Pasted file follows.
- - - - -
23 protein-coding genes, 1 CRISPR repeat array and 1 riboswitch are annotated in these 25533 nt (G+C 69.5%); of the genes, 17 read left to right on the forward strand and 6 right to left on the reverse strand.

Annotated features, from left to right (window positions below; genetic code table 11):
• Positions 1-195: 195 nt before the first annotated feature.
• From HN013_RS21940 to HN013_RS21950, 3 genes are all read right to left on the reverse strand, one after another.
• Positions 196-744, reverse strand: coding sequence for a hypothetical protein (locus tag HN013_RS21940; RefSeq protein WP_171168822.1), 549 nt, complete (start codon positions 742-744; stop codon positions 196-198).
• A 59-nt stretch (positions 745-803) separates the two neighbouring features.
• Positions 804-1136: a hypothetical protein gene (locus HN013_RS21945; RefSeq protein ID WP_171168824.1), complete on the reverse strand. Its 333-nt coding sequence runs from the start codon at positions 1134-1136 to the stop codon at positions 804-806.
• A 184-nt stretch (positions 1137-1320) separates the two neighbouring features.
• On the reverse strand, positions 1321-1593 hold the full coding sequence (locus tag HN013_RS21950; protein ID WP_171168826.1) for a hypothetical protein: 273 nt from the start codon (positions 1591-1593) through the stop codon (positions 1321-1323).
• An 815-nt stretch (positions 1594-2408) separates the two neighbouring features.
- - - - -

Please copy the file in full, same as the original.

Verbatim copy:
23 protein-coding genes, 1 CRISPR repeat array and 1 riboswitch are annotated in these 25533 nt (G+C 69.5%); of the genes, 17 read left to right on the forward strand and 6 right to left on the reverse strand.

Annotated features, from left to right (window positions below; genetic code table 11):
• Positions 1-195: 195 nt before the first annotated feature.
• From HN013_RS21940 to HN013_RS21950, 3 genes are all read right to left on the reverse strand, one after another.
• Positions 196-744, reverse strand: coding sequence for a hypothetical protein (locus tag HN013_RS21940; RefSeq protein WP_171168822.1), 549 nt, complete (start codon positions 742-744; stop codon positions 196-198).
• A 59-nt stretch (positions 745-803) separates the two neighbouring features.
• Positions 804-1136: a hypothetical protein gene (locus HN013_RS21945; RefSeq protein ID WP_171168824.1), complete on the reverse strand. Its 333-nt coding sequence runs from the start codon at positions 1134-1136 to the stop codon at positions 804-806.
• A 184-nt stretch (positions 1137-1320) separates the two neighbouring features.
• On the reverse strand, positions 1321-1593 hold the full coding sequence (locus tag HN013_RS21950; protein ID WP_171168826.1) for a hypothetical protein: 273 nt from the start codon (positions 1591-1593) through the stop codon (positions 1321-1323).
• An 815-nt stretch (positions 1594-2408) separates the two neighbouring features.